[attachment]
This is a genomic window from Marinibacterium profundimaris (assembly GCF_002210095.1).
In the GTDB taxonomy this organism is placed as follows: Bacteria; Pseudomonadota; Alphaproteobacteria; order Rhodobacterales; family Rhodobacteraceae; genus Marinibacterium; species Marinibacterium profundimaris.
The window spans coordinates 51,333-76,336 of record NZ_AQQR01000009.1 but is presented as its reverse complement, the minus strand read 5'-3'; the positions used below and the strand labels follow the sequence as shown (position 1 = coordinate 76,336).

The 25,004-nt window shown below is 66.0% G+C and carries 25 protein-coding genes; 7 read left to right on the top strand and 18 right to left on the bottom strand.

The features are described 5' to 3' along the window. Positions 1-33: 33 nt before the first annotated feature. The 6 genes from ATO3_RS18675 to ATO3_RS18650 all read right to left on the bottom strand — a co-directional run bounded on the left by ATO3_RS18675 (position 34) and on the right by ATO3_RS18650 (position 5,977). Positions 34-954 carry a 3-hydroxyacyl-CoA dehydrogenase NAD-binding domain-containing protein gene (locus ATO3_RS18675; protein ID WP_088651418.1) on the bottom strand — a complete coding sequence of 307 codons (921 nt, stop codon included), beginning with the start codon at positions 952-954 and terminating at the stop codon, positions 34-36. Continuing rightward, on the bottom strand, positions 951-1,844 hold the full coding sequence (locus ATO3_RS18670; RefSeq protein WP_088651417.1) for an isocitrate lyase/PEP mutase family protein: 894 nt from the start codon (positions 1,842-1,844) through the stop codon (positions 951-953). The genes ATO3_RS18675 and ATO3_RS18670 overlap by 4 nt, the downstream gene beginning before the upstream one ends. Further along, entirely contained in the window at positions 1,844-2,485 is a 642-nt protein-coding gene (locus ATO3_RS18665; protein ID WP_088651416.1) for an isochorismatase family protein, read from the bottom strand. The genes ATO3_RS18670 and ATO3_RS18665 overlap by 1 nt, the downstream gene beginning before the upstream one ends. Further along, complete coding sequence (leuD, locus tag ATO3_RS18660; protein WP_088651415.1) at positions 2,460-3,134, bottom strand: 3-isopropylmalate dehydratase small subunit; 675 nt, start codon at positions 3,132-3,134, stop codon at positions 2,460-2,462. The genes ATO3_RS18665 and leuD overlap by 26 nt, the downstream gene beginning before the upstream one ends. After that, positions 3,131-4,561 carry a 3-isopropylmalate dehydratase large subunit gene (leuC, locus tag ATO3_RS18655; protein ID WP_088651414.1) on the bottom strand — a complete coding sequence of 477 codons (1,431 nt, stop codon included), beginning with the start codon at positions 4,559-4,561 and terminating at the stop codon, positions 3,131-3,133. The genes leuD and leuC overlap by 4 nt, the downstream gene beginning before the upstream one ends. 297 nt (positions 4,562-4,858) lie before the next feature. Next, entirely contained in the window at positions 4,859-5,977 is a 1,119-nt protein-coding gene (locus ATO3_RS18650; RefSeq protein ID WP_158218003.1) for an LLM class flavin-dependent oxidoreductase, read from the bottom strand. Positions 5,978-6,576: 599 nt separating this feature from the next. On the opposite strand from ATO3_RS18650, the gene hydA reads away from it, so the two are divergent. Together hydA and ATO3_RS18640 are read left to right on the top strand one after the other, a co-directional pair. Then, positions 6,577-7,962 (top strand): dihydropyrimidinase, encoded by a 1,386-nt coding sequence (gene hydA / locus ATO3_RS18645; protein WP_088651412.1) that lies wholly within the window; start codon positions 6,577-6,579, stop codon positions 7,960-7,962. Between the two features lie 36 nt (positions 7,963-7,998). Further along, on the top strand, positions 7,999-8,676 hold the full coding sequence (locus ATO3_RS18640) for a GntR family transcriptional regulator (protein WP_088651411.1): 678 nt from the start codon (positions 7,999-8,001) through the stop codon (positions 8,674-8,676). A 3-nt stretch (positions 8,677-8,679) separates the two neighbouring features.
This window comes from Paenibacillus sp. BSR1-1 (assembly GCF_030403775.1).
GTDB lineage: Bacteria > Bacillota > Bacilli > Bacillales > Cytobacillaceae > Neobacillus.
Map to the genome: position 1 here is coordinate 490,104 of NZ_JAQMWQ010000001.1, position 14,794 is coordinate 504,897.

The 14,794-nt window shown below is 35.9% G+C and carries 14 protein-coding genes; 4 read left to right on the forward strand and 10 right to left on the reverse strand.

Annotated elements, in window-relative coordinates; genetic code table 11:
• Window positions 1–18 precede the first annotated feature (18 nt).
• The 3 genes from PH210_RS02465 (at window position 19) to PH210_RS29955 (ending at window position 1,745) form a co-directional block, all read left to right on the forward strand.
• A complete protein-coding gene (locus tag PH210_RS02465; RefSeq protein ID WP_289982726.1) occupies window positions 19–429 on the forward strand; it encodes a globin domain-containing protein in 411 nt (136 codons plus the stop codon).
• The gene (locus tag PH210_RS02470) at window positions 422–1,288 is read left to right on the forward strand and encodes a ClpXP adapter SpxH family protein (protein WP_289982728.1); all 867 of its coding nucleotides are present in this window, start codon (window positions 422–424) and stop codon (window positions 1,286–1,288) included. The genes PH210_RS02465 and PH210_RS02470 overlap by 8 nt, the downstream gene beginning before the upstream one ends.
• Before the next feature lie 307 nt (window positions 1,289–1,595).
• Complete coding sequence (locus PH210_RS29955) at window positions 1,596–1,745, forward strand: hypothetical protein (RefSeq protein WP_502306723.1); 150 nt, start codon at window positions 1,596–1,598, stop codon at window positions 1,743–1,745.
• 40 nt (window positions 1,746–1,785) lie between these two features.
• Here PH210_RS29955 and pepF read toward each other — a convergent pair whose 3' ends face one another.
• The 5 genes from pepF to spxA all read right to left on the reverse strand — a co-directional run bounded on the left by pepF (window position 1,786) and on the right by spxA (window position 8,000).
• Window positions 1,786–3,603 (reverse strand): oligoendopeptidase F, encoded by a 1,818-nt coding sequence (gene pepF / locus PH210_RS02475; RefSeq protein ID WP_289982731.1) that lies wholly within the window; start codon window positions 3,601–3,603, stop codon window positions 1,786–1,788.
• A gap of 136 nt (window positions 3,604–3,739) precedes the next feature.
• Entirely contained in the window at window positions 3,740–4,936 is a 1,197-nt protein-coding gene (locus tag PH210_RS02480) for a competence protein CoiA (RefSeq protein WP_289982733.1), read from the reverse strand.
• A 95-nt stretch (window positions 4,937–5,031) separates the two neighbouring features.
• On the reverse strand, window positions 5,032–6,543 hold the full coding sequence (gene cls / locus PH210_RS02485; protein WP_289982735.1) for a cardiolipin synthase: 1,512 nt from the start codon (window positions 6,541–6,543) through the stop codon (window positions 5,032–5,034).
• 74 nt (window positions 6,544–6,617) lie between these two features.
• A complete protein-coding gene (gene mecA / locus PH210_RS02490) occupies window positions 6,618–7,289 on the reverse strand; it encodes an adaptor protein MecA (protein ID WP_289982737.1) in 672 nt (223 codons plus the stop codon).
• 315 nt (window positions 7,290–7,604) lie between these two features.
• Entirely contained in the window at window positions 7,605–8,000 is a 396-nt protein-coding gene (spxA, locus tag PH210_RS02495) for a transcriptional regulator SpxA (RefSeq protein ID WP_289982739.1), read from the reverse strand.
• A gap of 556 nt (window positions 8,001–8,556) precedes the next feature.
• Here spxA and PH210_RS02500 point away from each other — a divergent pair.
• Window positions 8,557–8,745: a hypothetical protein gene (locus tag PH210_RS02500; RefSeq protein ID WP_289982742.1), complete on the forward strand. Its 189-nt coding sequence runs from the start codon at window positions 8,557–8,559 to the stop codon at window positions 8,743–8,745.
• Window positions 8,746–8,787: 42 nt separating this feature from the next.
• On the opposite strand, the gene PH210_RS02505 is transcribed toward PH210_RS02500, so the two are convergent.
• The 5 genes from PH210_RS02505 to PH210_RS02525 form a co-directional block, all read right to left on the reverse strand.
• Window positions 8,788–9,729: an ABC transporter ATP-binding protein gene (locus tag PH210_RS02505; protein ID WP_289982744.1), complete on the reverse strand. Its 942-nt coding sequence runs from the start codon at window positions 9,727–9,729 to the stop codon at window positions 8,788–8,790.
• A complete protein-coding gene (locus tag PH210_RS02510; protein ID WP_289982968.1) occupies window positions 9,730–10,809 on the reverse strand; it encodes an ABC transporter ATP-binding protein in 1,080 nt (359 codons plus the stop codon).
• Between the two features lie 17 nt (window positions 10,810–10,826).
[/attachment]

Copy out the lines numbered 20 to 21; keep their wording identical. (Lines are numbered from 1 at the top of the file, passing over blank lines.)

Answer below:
• Window positions 1,786–3,603 (reverse strand): oligoendopeptidase F, encoded by a 1,818-nt coding sequence (gene pepF / locus PH210_RS02475; RefSeq protein ID WP_289982731.1) that lies wholly within the window; start codon window positions 3,601–3,603, stop codon window positions 1,786–1,788.
• A gap of 136 nt (window positions 3,604–3,739) precedes the next feature.